Tips for Managing a Loved One’s Finances
Even though tens of millions of adults take care of loved ones, not many identify as a caregiver. Caregivers usually tend to the needs of another person with limitations such as disability or illness. Besides looking out for the physical well-being of people with limited capabilities, caregivers also keep an eye on their finances. They have to make choices on behalf of the person they are caring for. That’s why we put this guide together for managing finances for a loved one.
Discussing finances is a personal matter, but it could also get complicated. That’s why the first step is to talk about it with transparent communication between you and the person you are caring for. Start by having a discussion with your loved one about proper planning. Discuss financial goals, and feel free to even share information about your own finances so you can get on the same page.
Clear the air about any financial concerns and ask as many questions as possible. It’s not easy for any individual to give up their independence. That’s why questions help. You can start finding what the other person wants, you could even pre-plan alternative solutions to financial management.
Now you know this isn’t going to be as simple as managing money in a retirement account. Once you establish a mutual comfortability with your loved one, find out everything you can about their financial situation. Here’s a list of components that may make up a person’s finances.
- Benefits: Retirement, Disability, Social Security, Pensions
- Assets: Cash (Checking/Savings Accounts), Stocks, Bonds, Mutual Funds
- Bank Information: Account Numbers, Brokerage Names, Billing Info (Address/Phone Number)
- Real Estate: Primary Home, Secondary Home, Investment Properties, Deeds, and other Information
- Liabilities: Loans, Mortgages, Credit Cards, Taxes, etc.
- Insurances: Home, Vehicle, Life, Health
It’s understandable when you’re giving care to a loved one and it may seem stressful at times. Especially when it takes time to care for another in between full-time jobs and your personal life. Something that could save you headaches is getting your legal documents in order. Having paperwork done ahead of time will prevent delays in the future when life adjustments and changes are made. Here are some legal documents typically involved with caregiving.
Power of Attorney
A Power of Attorney (POA) is a legal document giving one person the power to act for another. With an official power attorney document, you can make decisions in the best interest of the person you love. This includes finances, property, and medical care. The POA will allow you to seamlessly make financial decisions as a representative. You can buy or download a template document, but make sure it meets the requirements of your local area.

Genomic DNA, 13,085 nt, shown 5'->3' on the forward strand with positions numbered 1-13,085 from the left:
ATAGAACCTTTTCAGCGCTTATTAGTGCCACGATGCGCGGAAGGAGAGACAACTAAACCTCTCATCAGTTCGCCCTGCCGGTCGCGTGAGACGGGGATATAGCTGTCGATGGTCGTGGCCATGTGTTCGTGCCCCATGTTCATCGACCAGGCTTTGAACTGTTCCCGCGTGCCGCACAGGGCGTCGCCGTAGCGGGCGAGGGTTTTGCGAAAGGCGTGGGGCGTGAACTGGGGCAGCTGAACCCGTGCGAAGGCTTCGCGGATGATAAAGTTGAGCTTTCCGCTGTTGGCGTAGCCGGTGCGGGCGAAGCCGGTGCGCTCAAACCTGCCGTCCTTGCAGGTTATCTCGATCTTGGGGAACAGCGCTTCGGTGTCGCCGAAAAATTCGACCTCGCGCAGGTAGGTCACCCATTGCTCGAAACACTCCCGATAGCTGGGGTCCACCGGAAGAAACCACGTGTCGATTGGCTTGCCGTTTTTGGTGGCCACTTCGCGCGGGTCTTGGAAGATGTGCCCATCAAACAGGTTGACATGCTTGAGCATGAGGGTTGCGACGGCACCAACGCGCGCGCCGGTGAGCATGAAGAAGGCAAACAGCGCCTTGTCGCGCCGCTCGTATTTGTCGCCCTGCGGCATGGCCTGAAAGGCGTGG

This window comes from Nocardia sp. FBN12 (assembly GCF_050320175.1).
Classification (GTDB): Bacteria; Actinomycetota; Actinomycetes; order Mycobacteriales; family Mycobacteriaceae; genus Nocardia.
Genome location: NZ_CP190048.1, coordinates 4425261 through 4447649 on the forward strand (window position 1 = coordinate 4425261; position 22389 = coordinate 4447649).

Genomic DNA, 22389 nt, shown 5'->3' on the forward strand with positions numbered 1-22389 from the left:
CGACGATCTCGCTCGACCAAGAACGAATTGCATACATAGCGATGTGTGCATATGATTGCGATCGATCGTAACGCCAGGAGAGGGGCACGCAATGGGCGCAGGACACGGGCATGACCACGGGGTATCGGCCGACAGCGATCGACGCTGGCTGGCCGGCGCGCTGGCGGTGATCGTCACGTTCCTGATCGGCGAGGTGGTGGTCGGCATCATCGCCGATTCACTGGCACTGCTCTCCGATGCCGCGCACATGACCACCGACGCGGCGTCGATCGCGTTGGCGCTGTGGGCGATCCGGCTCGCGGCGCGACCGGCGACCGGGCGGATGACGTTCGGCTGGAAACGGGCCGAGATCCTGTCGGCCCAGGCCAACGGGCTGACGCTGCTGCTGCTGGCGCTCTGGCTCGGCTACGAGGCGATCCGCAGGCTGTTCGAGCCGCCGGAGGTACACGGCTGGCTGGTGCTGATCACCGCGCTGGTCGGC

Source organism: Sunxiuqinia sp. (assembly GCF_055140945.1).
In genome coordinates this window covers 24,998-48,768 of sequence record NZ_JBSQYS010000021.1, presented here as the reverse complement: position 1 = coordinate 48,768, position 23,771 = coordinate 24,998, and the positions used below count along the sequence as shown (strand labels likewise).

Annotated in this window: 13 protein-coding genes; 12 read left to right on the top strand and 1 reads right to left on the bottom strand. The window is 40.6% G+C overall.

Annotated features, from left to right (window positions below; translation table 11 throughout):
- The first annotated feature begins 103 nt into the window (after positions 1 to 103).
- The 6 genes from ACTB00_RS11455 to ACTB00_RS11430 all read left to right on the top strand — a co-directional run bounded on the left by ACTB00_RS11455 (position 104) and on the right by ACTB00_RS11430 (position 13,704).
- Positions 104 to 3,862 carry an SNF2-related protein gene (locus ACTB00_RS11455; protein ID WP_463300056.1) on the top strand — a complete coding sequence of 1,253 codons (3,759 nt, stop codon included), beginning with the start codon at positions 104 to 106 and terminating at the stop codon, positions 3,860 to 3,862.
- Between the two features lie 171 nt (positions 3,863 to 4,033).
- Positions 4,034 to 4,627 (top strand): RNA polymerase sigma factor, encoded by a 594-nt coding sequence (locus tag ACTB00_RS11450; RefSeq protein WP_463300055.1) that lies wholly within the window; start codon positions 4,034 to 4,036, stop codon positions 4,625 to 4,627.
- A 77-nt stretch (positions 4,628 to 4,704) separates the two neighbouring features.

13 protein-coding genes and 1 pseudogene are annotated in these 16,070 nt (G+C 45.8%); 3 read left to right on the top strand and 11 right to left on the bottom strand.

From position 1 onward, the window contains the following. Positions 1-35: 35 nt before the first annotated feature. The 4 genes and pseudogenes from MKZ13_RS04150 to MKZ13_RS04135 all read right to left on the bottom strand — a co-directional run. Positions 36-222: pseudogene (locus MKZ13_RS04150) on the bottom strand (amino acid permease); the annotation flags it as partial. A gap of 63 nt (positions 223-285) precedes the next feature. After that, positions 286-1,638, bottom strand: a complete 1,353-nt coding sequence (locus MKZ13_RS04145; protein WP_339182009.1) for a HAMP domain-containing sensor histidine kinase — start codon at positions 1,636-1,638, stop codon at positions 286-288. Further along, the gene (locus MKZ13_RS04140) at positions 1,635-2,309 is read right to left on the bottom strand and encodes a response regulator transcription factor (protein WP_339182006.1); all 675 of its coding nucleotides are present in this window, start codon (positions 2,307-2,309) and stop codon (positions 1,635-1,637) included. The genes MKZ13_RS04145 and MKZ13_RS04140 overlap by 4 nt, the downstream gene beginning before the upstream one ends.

The living will is a document that legally maps out the wishes of an individual in the case that they become incapacitated. It may include health care matters such as life support options or procedures.
On the other hand, the last will include finances. If the person desires to divide up their estate between others to have, it’s done through the last will. The living will and last will are two different legal documents. Assets are distributed after death according to the will.
The Health Insurance Portability and Accountability Act is a document that authorizes viewing of a person’s medical records. Medical institutions can share medical information regarding patients with authorized members (such as caregivers). It’s an easy document to complete and it’s accessible through the medical institution.
It’s always useful to contact professionals if you find that being a caregiver puts a strain on your life. It’s very challenging at times and if you need help, you need to know who to contact in the first place. Luckily, many professionals specialize in the caregiving process, so you don’t have to feel alone when the circumstances get complicated.
Elder Law Attorneys
Elder law attorneys are already proficient with estate planning, retirement planning, and long-term care planning. They typically quote you with a flat fee rather than an hourly rate since it’s more about a long-term professional relationship. They are well-connected with professionals in your area and handle all legal affairs for your loved one.
Money managers are professionals who handle financial portfolios for you on a regular basis. They give financial advice and perform day to day tasks with finances of your loved one. A money manager helps reach financial goals, form a budget, and could pay bills. Not to mention, they could monitor insurance claims, invest, and keep your loved one’s financial situation on track to success.
Geriatric Care Managers
Usually a licensed nurse or social worker, the geriatric care manager helps identify the needs of your loved one. Overall, they are resourceful and also workout a long-term care plan with you. It’s a great third-party option if you can’t be with your loved one every day. They make home visits, make arrangements, and address concerns.
Being a family caregiver is a challenging role and you’re likely still figuring it out as you go. Additionally, finances are a complex matter to handle for both yourself and the person you care for. It’s a sensitive conversation to have, but effective communication is the key to working together. Remember that there are legal steps you could take to make your life easier so you don’t have to jump through as many hoops. You can also seek out third-party help who specialize in caregiving situations if the burden is too much to handle.